Anthony Paduano, PADUANO & WEINTRAUB, LLP, New York, New York, for Appellant. Anthony F. Shelley, MILLER & CHEVALIER CHARTERED, Washington, D.C., for Appellee.
Appeal from the United States District Court for the District of Maryland, at Baltimore. Susan K. Gauvey, Magistrate Judge. (1:10-cv-00254-SKG) Before SHEDD and WYNN, Circuit Judges, and HAMILTON, Senior Circuit Judge. Affirmed by unpublished per curiam opinion. Anthony Paduano, PADUANO & WEINTRAUB, LLP, New York, New York, for Appellant. Anthony F. Shelley, MILLER & CHEVALIER CHARTERED, Washington, D.C., for Appellee. Unpublished opinions are not binding precedent in this circuit. PER CURIAM:
Feldman's Medical Center Pharmacy, Inc. appeals the district court's denial of its motion for attorney's fees. We affirm.
In June 2009, Feldman's filed a complaint against CareFirst, Inc. in the Circuit Court for Baltimore County, Maryland, seeking reimbursement for medication it had dispensed to CareFirst's insureds. CareFirst removed the case to the district court, which later denied Feldman's motion for remand on the ground that at least one of Feldman's claims was preempted by ERISA. In August 2010, CareFirst advised the district court that it was willing to voluntarily pay Feldman's claims based upon an advisory opinion from the Maryland Board of Pharmacy that shed light on the underlying dispute. Thereafter, CareFirst paid Feldman's claims for reimbursement in their entirety, plus $23,017.00 in interest.
After CareFirst paid, Feldman's asserted that CareFirst had improperly calculated the amount of interest owed, which Feldman's claimed was $886,483.93 (in addition to the amount already paid by CareFirst), and moved for summary judgment on that issue. The district court ultimately granted Feldman's an additional $11,983.00 in interest. Feldman's thereafter moved for attorney's fees, which the district court denied. Feldman's Med. Ctr. Pharm., Inc. v. CareFirst, Inc., 898 F. Supp. 2d 883 (D. Md. 2012).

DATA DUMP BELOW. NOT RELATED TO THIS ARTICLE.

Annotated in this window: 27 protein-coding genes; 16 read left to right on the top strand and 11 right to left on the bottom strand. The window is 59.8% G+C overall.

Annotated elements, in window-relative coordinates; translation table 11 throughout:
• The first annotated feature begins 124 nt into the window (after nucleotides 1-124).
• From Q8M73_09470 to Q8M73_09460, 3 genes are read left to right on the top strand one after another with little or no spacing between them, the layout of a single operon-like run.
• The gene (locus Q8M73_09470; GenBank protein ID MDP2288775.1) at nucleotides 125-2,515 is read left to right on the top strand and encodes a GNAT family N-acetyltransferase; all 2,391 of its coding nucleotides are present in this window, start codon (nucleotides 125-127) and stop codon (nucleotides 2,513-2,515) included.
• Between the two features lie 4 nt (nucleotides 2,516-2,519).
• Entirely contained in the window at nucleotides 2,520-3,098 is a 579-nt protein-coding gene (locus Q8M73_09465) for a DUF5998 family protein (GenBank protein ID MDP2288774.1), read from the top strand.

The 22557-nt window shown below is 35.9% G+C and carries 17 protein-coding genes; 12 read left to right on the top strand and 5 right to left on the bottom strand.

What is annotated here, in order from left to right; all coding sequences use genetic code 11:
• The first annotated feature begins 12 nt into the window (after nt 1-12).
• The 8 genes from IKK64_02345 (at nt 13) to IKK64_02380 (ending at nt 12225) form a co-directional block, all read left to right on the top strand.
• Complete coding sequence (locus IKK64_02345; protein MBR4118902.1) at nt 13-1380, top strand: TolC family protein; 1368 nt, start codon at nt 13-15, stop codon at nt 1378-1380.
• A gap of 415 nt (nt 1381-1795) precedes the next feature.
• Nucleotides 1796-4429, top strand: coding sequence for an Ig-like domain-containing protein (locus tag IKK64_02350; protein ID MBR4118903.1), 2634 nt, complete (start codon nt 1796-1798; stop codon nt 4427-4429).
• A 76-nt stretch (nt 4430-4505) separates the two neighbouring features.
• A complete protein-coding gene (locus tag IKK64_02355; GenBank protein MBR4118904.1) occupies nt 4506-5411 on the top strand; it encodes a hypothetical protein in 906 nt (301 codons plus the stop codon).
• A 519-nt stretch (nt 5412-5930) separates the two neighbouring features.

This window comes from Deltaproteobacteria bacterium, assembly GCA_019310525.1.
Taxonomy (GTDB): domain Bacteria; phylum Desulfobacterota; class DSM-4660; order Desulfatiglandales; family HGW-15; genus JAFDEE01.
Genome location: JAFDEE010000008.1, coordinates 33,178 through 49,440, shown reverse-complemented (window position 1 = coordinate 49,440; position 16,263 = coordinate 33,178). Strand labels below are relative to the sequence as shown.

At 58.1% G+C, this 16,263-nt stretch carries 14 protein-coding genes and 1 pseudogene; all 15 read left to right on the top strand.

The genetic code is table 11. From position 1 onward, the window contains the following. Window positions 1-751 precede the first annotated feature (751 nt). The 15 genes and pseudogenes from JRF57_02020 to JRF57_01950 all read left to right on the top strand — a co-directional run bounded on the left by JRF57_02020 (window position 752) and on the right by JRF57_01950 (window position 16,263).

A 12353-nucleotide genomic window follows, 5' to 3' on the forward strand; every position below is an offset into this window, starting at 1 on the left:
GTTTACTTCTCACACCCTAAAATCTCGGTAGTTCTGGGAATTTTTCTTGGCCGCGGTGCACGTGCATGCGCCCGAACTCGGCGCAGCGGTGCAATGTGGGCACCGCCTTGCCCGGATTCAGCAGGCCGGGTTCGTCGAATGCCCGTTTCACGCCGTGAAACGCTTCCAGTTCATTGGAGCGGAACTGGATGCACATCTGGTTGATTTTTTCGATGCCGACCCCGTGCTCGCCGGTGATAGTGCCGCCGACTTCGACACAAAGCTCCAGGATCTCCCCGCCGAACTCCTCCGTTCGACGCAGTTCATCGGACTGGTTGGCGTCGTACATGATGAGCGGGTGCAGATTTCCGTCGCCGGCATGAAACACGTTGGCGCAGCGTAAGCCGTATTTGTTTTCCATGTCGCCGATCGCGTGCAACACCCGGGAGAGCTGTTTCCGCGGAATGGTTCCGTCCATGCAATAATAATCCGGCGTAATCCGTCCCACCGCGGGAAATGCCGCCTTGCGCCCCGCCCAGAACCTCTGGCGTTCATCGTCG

In an ERISA action, a district court has discretion under 29 U.S.C. § 1132(g)(1) to award costs and reasonable attorney's fees to either party, so long as the party has (1) achieved "some degree of success on the merits," and (2) is entitled to an award under the five factors we set forth in Quesinberry v. Life Ins. Co. of N. Am., 987 F.2d 1017, 1029 (4th Cir. 1993). Williams v. Metro. Life Ins. Co., 609 F.3d 622, 634-35 (4th Cir. 2010) (quoting Hardt v. Reliance Standard Life Ins. Co., 130 S. Ct. 2149 (2010)). We review the district court's denial of Feldman's motion for abuse of discretion. Id. at 634.
The district court found Feldman's had not achieved "some success on the merits" because (1) its lawsuit was not the catalyst causing CareFirst to pay the claims at issue, and (2) the award of prejudgment interest in favor of Feldman's was "trivial" since the court rejected Feldman's central theory for calculating the interest owed and ultimately awarded a much lower amount than Feldman's sought. Feldman's Med. Ctr. Pharm., Inc., 898 F. Supp. 2d at 897-907. Further, the court held that even if Feldman's had achieved some success on the merits, it was still not entitled to an award of fees under the Quesinberry factors. Feldman's noted a timely appeal. On appeal, Feldman's contests both of these rulings.
Having reviewed the parties' submissions, the district court's opinion, and the applicable law, we affirm substantially on the reasoning of the district court's order. Feldman's Med. Ctr. Pharm., Inc., 898 F. Supp. 2d 883. We dispense with oral argument because the facts and legal contentions are adequately presented in the materials before us and oral argument would not aid the decisional process.